Nov 27, 2019

Amazon faces pressure over Ring privacy and warehouse conditions

A Ring security camera system. Photo: Glenn Chapman/AFP via Getty Images

For retailers, Thanksgiving kicks off the holiday buying season with Black Friday and Cyber Monday in quick succession — but Amazon has some difficult business to deal with before it can start celebrating.

What's new: This week, fresh reports cast further doubts on the company's handling of working conditions at its warehouses and surveillance questions related to its Ring doorbell-cameras.

Driving the news:

  • The Intercept reports that Ring was developing a "watch list" feature driven by facial recognition software as well as a mechanism for owners to be notified of potentially suspicious activity. A company spokesperson told Axios that "nothing he's described is in development or in use today."
  • Gizmodo detailed "staggering" high worker injury rates at a New York warehouse. A report in the Atlantic places the blame on "ruthless quotas" imposed by the company on its workers.
  • Meanwhile, a new report this week from the Center for Investigative Reporting suggests Indiana officials manipulated the state's investigation into an Amazon worker's death to promote the region's bid for the company's HQ2 office.

Why it matters: Amazon has grown into arguably the world's largest retailer, and in the U.S. its vast reach online and off touches a huge percentage of households. Though the company has so far escaped the kind of public outcry that Facebook has encountered, it's becoming an increasingly prominent target for investigations by both media and regulators.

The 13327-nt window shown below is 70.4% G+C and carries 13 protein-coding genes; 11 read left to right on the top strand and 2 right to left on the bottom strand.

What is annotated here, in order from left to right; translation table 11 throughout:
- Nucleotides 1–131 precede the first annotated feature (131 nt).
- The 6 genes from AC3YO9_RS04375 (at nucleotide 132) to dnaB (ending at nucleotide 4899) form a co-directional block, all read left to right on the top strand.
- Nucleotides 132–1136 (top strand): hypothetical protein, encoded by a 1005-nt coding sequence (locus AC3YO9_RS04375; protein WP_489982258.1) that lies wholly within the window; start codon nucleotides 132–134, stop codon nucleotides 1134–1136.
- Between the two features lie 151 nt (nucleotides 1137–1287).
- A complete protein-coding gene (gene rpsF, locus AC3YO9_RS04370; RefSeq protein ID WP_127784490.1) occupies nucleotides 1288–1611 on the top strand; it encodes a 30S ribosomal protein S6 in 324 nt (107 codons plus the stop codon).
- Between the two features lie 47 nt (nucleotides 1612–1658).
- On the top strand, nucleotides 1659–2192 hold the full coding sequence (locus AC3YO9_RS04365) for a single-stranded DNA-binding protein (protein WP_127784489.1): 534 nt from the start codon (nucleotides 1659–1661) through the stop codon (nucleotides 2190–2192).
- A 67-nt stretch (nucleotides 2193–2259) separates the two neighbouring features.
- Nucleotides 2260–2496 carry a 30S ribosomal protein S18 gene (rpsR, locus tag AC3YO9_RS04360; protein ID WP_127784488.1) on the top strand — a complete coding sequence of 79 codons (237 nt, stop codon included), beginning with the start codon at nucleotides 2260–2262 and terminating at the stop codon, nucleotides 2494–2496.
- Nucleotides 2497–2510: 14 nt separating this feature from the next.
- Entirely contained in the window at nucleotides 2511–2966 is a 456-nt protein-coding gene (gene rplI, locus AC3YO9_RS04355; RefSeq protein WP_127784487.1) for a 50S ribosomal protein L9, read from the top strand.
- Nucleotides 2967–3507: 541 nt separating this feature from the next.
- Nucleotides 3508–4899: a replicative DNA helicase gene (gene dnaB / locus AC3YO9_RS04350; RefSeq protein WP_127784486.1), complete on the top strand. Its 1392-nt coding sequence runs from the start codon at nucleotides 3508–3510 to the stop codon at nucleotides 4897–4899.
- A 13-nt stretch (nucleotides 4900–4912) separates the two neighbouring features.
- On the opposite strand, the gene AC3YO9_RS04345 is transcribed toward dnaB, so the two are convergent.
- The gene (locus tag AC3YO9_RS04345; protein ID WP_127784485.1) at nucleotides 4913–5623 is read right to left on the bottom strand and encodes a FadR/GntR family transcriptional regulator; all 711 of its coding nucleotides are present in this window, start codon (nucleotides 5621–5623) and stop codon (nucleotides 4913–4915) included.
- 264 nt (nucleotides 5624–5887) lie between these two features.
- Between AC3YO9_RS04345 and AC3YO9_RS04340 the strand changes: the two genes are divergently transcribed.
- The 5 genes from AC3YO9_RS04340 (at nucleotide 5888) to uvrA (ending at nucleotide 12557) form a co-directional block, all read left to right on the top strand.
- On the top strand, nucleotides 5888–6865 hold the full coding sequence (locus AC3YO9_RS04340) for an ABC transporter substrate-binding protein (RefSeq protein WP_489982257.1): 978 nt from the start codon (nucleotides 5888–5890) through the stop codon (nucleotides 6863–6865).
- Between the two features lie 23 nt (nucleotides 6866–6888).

Go deeper: What Amazon knows about you

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The techlash zeroes in on Amazon

Illustration: Sarah Grillo/Axios

On the big shopping days of the year — Black Friday, Cyber Monday and, of course, Prime Day — Amazon once shined with its hyper-efficient apparatus for commerce on full display.

No more. Heightened scrutiny of the consequences of its bigness is beginning to supplant the glowing coverage of its success.

Go deeperArrowDec 5, 2019

Civil rights groups push Congress to probe Amazon on privacy issues

A dozen civil rights groups are banding together in an effort to push federal lawmakers to investigate Amazon over its privacy practices.

The big picture: Amazon is already under pressure from antitrust investigations, and it's facing growing scrutiny on the privacy front amid revelations of Ring's work with police agencies as well as concerns about the company's Rekognition facial recognition software.

Go deeperArrowNov 25, 2019

Amazon details Ring's police ties

Ring security cameras. Photo: Glenn Chapman/AFP via Getty Images

In separate responses to congressional inquiries released Tuesday, Amazon disclosed the breadth of its Ring subsidiary's partnerships with local police departments, and admitted that it used sales data from third-party products to help decide which products to start selling under its own name.

Why it matters: Both disclosures will give fresh ammunition to the company's critics.

Go deeperArrowNov 20, 2019